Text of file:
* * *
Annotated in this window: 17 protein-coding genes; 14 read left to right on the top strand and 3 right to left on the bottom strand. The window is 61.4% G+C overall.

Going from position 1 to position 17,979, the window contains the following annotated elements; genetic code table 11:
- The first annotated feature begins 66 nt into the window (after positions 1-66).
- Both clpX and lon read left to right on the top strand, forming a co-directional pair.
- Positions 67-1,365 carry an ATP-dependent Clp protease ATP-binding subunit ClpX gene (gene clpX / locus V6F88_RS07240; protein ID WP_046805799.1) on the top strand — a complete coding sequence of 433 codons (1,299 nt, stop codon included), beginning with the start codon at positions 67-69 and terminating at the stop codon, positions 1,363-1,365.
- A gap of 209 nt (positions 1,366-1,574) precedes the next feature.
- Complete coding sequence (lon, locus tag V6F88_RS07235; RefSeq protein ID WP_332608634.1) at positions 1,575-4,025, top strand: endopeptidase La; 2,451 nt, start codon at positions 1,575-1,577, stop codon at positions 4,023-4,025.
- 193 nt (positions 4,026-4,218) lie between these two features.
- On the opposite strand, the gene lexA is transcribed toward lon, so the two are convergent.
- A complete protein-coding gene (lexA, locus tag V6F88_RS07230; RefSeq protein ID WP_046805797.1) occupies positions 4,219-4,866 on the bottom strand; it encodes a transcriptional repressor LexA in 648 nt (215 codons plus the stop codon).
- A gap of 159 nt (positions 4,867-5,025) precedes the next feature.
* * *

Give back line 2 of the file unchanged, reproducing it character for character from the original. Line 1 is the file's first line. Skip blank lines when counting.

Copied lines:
Going from position 1 to position 17,979, the window contains the following annotated elements; genetic code table 11: